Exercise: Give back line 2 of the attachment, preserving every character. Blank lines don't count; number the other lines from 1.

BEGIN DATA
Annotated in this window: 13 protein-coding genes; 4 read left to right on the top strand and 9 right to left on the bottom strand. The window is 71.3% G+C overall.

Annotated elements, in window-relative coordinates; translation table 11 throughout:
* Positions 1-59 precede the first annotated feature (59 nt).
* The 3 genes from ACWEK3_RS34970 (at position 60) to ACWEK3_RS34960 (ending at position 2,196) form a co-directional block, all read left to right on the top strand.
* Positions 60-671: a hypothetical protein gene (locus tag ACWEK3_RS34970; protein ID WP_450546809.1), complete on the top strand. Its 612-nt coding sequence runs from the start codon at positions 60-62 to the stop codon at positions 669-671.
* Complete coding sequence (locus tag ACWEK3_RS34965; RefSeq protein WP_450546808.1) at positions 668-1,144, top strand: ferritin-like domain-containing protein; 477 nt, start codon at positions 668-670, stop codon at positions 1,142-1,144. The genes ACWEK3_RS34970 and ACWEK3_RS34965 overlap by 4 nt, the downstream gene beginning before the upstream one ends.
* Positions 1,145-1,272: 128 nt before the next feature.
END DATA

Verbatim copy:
Annotated elements, in window-relative coordinates; translation table 11 throughout: